Queen Anne yet again in this episode. Anti-Spanish tensions run high in the country due to Emilie's preaching, with several Spaniards getting attacked and killed in the streets. All of this means that Anne - already unpopular due to being a Spanish princess - is outright hated by her subjects, even called 'the Spanish bitch' to her face by one of Emilie's supporters. At a time when her husband the King should be showing her private if not public support, he's openly having an affair with Milady de Winter. She's alone and humiliated, with no true friend in her corner aside from Constance and Aramis.
In season two, there's a flashback to the day that Milady killed Athos' younger brother, and he found out that everything he knew about her (including her name) was a lie. In a broken, quiet voice, he tells Milady to make her peace with God because she must die for her crimes. As for Milady herself, it's more than obvious that she did fall in love with Athos, and her desperate screams for him to save her are the most genuine she's ever been throughout the series.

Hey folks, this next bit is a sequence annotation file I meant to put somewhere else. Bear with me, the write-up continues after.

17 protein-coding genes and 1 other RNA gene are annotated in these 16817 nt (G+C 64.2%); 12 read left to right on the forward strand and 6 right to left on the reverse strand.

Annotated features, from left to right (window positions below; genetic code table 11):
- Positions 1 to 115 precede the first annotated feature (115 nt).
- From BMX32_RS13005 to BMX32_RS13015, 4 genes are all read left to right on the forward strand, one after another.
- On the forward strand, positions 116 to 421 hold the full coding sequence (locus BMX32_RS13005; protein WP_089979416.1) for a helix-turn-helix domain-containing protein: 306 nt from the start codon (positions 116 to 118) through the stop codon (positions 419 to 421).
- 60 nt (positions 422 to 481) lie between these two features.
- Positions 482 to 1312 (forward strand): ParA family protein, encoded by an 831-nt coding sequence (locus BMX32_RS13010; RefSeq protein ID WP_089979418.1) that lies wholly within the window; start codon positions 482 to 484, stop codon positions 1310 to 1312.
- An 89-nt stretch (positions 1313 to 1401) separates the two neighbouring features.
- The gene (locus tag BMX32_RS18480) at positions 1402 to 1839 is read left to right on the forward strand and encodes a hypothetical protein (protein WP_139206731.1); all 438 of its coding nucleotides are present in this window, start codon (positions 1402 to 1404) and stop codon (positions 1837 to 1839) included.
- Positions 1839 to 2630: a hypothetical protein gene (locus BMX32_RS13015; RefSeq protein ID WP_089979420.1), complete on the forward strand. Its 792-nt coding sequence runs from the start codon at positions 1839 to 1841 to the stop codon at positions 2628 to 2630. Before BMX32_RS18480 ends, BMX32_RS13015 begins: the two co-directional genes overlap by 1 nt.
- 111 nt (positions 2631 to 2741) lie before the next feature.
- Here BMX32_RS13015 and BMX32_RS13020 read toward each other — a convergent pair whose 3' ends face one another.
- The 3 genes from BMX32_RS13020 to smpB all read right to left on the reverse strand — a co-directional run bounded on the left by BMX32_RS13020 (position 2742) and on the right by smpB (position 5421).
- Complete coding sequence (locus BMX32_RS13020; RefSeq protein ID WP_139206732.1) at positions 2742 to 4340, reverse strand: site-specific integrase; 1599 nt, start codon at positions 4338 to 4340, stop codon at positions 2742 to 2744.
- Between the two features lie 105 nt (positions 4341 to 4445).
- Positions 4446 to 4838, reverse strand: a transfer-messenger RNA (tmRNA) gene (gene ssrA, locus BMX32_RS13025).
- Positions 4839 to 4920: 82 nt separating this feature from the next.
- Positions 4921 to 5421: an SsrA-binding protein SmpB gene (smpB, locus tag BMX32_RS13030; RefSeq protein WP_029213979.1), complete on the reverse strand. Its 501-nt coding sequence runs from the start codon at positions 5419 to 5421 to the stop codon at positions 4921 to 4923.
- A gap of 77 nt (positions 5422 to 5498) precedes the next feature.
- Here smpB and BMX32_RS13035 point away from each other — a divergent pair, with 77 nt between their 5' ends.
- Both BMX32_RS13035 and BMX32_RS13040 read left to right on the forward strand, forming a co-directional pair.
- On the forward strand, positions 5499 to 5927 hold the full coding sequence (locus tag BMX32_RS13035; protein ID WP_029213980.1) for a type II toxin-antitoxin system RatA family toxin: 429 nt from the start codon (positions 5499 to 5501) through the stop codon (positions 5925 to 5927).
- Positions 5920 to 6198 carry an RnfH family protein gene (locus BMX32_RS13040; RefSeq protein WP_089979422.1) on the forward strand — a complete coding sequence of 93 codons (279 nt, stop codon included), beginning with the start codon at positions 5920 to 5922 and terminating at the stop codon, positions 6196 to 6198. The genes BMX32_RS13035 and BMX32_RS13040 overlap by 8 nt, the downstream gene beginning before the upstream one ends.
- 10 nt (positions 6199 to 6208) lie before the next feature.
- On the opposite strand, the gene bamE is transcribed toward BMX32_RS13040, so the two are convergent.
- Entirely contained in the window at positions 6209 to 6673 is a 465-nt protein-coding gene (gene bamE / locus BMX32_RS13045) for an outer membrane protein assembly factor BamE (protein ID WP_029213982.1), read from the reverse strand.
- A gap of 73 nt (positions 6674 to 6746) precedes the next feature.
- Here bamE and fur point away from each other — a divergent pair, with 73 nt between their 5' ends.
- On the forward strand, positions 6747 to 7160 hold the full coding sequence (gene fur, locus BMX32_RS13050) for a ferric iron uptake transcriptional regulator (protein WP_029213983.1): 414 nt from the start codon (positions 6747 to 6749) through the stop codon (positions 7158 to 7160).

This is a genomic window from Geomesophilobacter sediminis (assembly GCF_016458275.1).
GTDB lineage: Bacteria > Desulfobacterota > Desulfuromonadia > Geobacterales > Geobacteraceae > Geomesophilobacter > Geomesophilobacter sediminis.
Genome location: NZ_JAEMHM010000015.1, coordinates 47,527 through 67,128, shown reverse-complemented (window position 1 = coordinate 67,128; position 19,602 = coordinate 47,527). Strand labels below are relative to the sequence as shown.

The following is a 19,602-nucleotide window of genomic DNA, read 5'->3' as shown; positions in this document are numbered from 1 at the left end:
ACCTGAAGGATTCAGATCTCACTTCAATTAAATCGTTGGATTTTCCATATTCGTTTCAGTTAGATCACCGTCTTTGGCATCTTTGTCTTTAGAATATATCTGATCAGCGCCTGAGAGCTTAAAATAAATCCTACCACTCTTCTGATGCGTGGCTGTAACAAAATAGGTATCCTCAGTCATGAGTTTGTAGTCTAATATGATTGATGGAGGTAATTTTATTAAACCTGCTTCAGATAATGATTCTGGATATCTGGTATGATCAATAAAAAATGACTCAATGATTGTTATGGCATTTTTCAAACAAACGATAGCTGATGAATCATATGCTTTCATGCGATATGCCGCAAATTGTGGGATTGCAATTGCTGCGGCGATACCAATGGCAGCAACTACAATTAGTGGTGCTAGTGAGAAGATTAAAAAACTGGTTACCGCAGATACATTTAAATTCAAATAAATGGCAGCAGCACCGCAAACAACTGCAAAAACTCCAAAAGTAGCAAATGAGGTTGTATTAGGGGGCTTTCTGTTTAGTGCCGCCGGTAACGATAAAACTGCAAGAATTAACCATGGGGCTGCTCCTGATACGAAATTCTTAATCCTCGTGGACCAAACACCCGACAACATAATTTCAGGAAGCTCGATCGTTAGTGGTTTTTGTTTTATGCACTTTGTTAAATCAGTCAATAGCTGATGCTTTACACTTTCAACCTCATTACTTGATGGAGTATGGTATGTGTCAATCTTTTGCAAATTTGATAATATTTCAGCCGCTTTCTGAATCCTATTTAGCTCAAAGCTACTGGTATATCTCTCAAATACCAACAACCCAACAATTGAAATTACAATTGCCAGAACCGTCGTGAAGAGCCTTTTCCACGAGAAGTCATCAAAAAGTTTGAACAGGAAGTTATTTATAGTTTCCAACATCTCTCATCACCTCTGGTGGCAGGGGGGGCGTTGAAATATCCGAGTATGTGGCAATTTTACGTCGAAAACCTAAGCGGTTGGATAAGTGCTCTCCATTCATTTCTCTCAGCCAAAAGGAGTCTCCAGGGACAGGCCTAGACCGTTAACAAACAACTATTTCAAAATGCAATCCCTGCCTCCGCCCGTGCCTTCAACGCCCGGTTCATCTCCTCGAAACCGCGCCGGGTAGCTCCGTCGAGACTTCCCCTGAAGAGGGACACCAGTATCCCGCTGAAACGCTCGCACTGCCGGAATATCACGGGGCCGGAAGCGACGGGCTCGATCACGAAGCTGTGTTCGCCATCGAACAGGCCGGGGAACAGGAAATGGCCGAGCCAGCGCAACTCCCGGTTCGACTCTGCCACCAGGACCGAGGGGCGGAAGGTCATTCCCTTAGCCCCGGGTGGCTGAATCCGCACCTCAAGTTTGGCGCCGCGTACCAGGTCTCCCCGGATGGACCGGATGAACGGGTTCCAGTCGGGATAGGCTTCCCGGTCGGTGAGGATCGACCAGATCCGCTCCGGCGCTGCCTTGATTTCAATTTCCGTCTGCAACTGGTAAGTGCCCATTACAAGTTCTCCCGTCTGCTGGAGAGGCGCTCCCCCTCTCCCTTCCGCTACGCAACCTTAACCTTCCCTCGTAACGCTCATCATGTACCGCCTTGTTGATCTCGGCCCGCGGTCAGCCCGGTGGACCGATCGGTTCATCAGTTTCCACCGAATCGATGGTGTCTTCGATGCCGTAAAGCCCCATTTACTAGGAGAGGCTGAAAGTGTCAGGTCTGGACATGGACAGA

2.06, in which the King, his family, courtiers and the Musketeers get ambushed and held hostage by the astrologist Marmion. The King is forced to play a game, in which a toss of a coin determines which people live or die. Halfway through the episode, Louis is made to choose between the Queen and his son, and his courtiers without knowing which people will die. He's an emotional, sobbing, broken mess long before the ordeal is over.